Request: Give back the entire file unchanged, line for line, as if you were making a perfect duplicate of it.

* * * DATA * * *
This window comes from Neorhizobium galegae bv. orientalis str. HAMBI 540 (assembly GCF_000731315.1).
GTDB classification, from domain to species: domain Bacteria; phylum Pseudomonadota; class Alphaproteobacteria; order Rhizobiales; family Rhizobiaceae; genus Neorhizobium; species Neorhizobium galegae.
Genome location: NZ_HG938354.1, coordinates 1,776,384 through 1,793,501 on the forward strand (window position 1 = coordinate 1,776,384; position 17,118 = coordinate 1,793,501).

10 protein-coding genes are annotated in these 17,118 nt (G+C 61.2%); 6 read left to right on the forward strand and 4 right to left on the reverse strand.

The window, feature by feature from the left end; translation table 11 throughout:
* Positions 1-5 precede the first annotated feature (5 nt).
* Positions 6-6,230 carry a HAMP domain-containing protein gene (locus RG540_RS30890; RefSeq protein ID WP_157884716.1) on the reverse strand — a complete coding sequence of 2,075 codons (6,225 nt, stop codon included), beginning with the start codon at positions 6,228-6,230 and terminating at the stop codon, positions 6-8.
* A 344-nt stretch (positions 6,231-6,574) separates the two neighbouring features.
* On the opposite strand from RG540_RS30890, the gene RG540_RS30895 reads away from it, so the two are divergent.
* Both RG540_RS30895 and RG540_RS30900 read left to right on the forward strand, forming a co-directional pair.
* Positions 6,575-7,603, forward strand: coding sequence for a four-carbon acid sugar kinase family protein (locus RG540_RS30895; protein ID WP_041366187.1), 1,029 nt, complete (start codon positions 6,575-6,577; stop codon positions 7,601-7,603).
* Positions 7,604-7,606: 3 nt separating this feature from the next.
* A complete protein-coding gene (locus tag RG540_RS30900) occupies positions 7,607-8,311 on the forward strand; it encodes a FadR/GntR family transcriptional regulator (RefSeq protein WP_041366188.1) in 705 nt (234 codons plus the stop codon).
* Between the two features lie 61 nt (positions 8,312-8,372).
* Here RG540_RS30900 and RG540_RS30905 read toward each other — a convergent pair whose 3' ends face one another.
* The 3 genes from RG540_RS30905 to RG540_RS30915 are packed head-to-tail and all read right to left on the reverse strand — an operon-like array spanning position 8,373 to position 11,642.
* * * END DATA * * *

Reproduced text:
This window comes from Neorhizobium galegae bv. orientalis str. HAMBI 540 (assembly GCF_000731315.1).
GTDB classification, from domain to species: domain Bacteria; phylum Pseudomonadota; class Alphaproteobacteria; order Rhizobiales; family Rhizobiaceae; genus Neorhizobium; species Neorhizobium galegae.
Genome location: NZ_HG938354.1, coordinates 1,776,384 through 1,793,501 on the forward strand (window position 1 = coordinate 1,776,384; position 17,118 = coordinate 1,793,501).

10 protein-coding genes are annotated in these 17,118 nt (G+C 61.2%); 6 read left to right on the forward strand and 4 right to left on the reverse strand.

The window, feature by feature from the left end; translation table 11 throughout:
* Positions 1-5 precede the first annotated feature (5 nt).
* Positions 6-6,230 carry a HAMP domain-containing protein gene (locus RG540_RS30890; RefSeq protein ID WP_157884716.1) on the reverse strand — a complete coding sequence of 2,075 codons (6,225 nt, stop codon included), beginning with the start codon at positions 6,228-6,230 and terminating at the stop codon, positions 6-8.
* A 344-nt stretch (positions 6,231-6,574) separates the two neighbouring features.
* On the opposite strand from RG540_RS30890, the gene RG540_RS30895 reads away from it, so the two are divergent.
* Both RG540_RS30895 and RG540_RS30900 read left to right on the forward strand, forming a co-directional pair.
* Positions 6,575-7,603, forward strand: coding sequence for a four-carbon acid sugar kinase family protein (locus RG540_RS30895; protein ID WP_041366187.1), 1,029 nt, complete (start codon positions 6,575-6,577; stop codon positions 7,601-7,603).
* Positions 7,604-7,606: 3 nt separating this feature from the next.
* A complete protein-coding gene (locus tag RG540_RS30900) occupies positions 7,607-8,311 on the forward strand; it encodes a FadR/GntR family transcriptional regulator (RefSeq protein WP_041366188.1) in 705 nt (234 codons plus the stop codon).
* Between the two features lie 61 nt (positions 8,312-8,372).
* Here RG540_RS30900 and RG540_RS30905 read toward each other — a convergent pair whose 3' ends face one another.
* The 3 genes from RG540_RS30905 to RG540_RS30915 are packed head-to-tail and all read right to left on the reverse strand — an operon-like array spanning position 8,373 to position 11,642.